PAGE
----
I can’t help thinking about what I’ve just seen happen outside. Christ, I wish I had that bloke’s umbrella. I know exactly where I’d shove it.
Sometimes having such a dull and monotonous job is an advantage. This stuff is way beneath me and I don’t really have to think about what I’m doing. I can do my work on autopi lot and the time passes quickly. It’s been like that so far this morning. Job satisfaction is non ex is tent but at least the day isn’t dragging.
I’ve been working here for almost eight months now (it feels longer) and I’ve worked for the council for the last three- and- a-half years. In that time I’ve worked my way through more departments than most long- serving council staff manage in their entire careers.
I keep getting transferred. I served time in the pest control, refuse collection, and street lamp maintenance departments before I ended up here in the Parking Fine Processing office or PFP as the council likes to call it. They have an irritating habit of trying to reduce as many department names and job titles down to sets of initials as they can. Before I was transferred here I’d been told that the PFP was a dumping ground for underperformers and, as soon as I arrived, I realized it was true. In most of the places I’ve worked I’ve either liked the job but not the people or the other way around. Here I have problems with both. This place is a breeding ground for trouble. This is where those motorists who’ve been unlucky (or stupid) enough to get wheel- clamped, caught on camera violating a traffic rule, or given a ticket by a parking warden come to shout and scream and dispute their fines. I used to have sympathy with them and I believed their stories. Eight months here has changed me. Now I don’t believe anything that anyone tells me.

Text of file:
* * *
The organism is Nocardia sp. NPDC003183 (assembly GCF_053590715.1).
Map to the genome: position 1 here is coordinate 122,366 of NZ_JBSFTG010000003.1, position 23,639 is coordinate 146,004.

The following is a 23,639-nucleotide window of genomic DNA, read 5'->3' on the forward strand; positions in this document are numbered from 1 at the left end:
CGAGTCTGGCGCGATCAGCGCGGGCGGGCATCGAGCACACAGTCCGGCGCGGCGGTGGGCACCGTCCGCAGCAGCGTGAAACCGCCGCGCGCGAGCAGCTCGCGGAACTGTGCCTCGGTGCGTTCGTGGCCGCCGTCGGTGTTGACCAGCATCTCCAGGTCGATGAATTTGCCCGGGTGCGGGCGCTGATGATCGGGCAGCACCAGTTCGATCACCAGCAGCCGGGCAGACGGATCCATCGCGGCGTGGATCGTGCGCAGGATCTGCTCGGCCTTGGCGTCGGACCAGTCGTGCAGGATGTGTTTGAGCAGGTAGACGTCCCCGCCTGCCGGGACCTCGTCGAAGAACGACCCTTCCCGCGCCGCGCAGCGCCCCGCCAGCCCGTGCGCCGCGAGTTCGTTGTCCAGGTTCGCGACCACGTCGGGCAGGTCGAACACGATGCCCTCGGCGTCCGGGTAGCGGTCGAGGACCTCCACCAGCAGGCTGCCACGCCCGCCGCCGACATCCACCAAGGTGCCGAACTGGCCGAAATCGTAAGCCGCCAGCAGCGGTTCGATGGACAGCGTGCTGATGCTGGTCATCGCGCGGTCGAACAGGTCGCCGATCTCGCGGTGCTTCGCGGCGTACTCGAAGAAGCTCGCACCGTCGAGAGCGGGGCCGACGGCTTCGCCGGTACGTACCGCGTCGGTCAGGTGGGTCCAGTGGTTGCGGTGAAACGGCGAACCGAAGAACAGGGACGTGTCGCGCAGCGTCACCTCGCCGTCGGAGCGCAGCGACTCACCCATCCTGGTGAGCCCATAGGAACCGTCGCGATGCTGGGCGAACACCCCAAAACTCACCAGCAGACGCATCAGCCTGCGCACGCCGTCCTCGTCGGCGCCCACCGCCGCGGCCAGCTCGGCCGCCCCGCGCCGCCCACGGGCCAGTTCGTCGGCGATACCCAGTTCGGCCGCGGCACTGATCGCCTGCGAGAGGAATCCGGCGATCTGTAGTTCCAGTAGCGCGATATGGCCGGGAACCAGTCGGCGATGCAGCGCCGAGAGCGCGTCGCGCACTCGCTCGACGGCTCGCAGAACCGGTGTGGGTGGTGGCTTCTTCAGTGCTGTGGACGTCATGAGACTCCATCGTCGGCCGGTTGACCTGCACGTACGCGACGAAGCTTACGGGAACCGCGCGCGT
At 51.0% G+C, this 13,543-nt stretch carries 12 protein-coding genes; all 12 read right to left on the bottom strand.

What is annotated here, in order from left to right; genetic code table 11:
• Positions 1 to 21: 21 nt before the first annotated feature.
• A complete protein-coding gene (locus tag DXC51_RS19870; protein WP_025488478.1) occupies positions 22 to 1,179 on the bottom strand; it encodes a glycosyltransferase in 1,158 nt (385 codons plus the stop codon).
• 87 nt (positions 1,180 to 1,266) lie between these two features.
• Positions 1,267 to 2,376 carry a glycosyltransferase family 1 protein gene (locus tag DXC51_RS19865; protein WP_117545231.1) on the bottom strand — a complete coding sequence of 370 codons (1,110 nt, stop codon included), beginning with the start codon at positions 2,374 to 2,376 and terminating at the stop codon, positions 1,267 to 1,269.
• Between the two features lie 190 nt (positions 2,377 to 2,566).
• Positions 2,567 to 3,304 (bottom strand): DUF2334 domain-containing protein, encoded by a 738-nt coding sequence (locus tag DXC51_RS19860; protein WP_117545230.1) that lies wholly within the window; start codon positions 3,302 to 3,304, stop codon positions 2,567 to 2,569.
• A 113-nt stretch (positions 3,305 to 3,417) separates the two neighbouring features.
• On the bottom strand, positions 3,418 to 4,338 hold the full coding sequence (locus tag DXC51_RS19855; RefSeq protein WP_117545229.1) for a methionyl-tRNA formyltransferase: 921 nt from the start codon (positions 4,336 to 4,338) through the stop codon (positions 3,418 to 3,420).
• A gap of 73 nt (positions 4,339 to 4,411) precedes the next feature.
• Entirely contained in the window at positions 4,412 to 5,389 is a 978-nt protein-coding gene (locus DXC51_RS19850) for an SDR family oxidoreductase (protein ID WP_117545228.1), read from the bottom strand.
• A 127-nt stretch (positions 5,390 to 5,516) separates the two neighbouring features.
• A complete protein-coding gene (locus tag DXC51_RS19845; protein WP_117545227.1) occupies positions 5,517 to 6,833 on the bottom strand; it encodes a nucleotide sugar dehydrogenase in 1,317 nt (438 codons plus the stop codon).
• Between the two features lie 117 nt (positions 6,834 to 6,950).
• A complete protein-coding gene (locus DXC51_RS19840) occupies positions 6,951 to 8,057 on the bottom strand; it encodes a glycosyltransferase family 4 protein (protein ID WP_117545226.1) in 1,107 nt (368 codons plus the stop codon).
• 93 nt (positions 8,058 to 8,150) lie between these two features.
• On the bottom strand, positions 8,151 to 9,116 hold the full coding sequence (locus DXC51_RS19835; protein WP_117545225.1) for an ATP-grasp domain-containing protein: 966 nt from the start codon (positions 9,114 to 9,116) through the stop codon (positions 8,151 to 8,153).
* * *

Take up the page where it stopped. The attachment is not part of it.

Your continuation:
"Did you see that bloke this morning?" a voice asks from behind the computer on my left. It’s Kieran Smyth. I like Kieran. Like most of us he’s wasted here. He’s got brains and he could make something of himself if he tried. He was studying law at university but took a holiday job here last summer and never went back to class. Told me he got used to having the money and couldn’t cope without it. He buys an incredible amount of stuff. Every day he seems to come back from lunch with bags of clothes, books, DVDs, and CDs. I’m just jealous because I struggle to scrape together enough money to buy food, never mind anything else. Kieran spends most of his day talking to his mate Daryl Evans who sits on my right. They talk through me and over me but very rarely to me. It doesn’t bother me though. Their conversations are as boring as hell and the only thing I have in common with them is that the three of us all work within the same small section of the same small office. What does annoy me, if I’m honest, is the fact that they both seem to be able to get away with not doing very much for large chunks of the working day. Maybe it’s because they’re friendly with Tina outside work and they go out drinking together. Christ, I only have to cough and she’s up out of her seat wanting to know what I’m doing and why I’ve stopped working.